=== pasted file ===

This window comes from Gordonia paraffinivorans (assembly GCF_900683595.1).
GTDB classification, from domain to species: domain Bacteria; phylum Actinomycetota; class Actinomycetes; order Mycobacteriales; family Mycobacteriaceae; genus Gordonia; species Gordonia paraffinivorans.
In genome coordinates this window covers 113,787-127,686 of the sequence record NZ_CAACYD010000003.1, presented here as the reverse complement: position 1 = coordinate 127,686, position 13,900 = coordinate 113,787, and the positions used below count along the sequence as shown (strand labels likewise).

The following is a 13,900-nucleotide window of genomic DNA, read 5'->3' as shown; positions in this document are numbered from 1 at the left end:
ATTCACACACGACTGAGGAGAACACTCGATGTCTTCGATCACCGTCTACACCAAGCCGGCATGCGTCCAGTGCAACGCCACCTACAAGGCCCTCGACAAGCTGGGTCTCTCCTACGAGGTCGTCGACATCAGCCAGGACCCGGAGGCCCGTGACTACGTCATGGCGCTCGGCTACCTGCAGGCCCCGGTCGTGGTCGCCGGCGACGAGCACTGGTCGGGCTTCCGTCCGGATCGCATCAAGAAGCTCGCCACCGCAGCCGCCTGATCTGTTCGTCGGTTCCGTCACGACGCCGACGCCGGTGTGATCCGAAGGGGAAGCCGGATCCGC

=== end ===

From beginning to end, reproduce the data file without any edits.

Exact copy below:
This window comes from Gordonia paraffinivorans (assembly GCF_900683595.1).
GTDB classification, from domain to species: domain Bacteria; phylum Actinomycetota; class Actinomycetes; order Mycobacteriales; family Mycobacteriaceae; genus Gordonia; species Gordonia paraffinivorans.
In genome coordinates this window covers 113,787-127,686 of the sequence record NZ_CAACYD010000003.1, presented here as the reverse complement: position 1 = coordinate 127,686, position 13,900 = coordinate 113,787, and the positions used below count along the sequence as shown (strand labels likewise).

The following is a 13,900-nucleotide window of genomic DNA, read 5'->3' as shown; positions in this document are numbered from 1 at the left end:
ATTCACACACGACTGAGGAGAACACTCGATGTCTTCGATCACCGTCTACACCAAGCCGGCATGCGTCCAGTGCAACGCCACCTACAAGGCCCTCGACAAGCTGGGTCTCTCCTACGAGGTCGTCGACATCAGCCAGGACCCGGAGGCCCGTGACTACGTCATGGCGCTCGGCTACCTGCAGGCCCCGGTCGTGGTCGCCGGCGACGAGCACTGGTCGGGCTTCCGTCCGGATCGCATCAAGAAGCTCGCCACCGCAGCCGCCTGATCTGTTCGTCGGTTCCGTCACGACGCCGACGCCGGTGTGATCCGAAGGGGAAGCCGGATCCGC